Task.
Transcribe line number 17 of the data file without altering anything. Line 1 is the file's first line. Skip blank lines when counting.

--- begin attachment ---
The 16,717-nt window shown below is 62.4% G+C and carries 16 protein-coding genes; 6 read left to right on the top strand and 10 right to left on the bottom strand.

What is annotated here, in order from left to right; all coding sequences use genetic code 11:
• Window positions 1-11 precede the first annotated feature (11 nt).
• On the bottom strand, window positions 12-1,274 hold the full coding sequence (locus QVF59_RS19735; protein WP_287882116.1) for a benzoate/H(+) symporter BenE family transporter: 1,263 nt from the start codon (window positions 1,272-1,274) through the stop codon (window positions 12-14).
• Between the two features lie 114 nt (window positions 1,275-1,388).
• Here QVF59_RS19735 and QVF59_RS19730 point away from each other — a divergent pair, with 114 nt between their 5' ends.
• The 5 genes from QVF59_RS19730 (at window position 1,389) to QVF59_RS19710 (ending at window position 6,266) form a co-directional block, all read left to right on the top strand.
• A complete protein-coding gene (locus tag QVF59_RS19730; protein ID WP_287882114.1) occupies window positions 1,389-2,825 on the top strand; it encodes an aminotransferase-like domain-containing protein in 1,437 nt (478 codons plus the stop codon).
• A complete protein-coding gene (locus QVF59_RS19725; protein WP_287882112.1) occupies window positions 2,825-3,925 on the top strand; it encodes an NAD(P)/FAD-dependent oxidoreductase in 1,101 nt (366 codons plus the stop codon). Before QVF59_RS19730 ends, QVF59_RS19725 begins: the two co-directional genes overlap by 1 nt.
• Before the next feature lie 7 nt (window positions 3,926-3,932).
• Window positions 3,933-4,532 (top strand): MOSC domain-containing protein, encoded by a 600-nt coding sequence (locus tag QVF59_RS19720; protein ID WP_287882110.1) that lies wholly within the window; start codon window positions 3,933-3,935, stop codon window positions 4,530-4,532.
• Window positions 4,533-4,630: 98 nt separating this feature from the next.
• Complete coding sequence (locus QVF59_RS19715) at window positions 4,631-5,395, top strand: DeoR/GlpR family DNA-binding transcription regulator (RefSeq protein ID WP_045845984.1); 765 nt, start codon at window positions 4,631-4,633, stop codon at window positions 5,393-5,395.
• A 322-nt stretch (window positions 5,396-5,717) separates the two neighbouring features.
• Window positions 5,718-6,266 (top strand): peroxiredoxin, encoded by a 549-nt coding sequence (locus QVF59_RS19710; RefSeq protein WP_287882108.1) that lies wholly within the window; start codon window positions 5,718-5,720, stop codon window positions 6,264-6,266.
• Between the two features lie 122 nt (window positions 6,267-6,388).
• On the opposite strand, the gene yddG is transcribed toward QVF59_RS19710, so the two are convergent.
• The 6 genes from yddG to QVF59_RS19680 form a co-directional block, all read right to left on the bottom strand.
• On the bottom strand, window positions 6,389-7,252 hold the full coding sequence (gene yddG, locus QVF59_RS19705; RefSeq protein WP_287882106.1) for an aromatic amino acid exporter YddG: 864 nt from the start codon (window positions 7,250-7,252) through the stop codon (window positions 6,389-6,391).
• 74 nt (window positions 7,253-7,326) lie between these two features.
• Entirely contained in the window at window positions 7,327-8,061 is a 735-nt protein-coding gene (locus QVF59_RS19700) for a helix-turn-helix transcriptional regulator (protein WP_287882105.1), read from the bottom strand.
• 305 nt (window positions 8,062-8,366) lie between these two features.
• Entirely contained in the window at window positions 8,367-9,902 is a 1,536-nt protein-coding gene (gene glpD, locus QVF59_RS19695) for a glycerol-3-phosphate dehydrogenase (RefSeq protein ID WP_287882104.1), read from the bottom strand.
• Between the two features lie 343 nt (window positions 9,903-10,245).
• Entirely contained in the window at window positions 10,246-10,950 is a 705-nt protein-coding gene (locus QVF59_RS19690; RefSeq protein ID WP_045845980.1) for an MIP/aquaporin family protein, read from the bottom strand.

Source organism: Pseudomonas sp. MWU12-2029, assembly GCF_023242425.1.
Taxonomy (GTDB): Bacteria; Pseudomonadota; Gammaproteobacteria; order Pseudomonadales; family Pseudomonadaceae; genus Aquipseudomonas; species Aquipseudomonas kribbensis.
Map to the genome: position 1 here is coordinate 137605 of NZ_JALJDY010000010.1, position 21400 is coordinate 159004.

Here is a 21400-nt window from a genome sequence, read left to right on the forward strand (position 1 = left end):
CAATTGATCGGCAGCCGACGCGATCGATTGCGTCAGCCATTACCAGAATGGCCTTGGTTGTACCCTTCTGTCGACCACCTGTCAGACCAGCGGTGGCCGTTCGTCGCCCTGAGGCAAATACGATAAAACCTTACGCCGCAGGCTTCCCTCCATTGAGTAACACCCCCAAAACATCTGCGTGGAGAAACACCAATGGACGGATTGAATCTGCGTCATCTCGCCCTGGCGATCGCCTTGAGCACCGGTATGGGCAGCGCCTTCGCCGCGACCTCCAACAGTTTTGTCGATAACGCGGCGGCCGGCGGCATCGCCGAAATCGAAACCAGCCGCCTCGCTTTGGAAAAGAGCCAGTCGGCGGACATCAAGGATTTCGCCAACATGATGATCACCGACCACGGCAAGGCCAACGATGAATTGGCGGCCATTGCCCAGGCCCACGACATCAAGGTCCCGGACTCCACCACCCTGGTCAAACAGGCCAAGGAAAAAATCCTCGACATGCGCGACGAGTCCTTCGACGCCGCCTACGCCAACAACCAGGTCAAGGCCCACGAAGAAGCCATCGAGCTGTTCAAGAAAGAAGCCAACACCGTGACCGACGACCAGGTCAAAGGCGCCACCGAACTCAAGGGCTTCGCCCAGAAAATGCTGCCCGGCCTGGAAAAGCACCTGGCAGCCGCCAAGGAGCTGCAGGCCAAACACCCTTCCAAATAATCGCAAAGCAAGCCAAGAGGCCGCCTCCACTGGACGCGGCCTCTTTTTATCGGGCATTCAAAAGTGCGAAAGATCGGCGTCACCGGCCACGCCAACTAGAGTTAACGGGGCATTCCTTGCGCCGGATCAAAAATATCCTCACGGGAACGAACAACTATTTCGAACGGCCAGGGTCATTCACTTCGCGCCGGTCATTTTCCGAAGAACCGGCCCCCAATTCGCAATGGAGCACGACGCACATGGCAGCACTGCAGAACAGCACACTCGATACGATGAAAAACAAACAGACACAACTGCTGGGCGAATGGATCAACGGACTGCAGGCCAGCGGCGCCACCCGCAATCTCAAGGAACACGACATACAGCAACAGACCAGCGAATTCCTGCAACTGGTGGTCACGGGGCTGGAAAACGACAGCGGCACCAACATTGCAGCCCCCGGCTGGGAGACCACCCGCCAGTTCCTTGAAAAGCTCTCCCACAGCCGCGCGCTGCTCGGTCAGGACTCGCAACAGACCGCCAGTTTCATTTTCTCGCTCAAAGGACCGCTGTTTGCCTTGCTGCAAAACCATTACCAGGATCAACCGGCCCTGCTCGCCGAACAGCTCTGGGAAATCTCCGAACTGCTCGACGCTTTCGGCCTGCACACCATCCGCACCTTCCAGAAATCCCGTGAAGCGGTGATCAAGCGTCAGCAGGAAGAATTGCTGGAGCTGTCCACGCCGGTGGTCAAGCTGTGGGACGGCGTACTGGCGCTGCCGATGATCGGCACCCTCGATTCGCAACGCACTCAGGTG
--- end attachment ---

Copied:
• On the opposite strand, the gene yddG is transcribed toward QVF59_RS19710, so the two are convergent.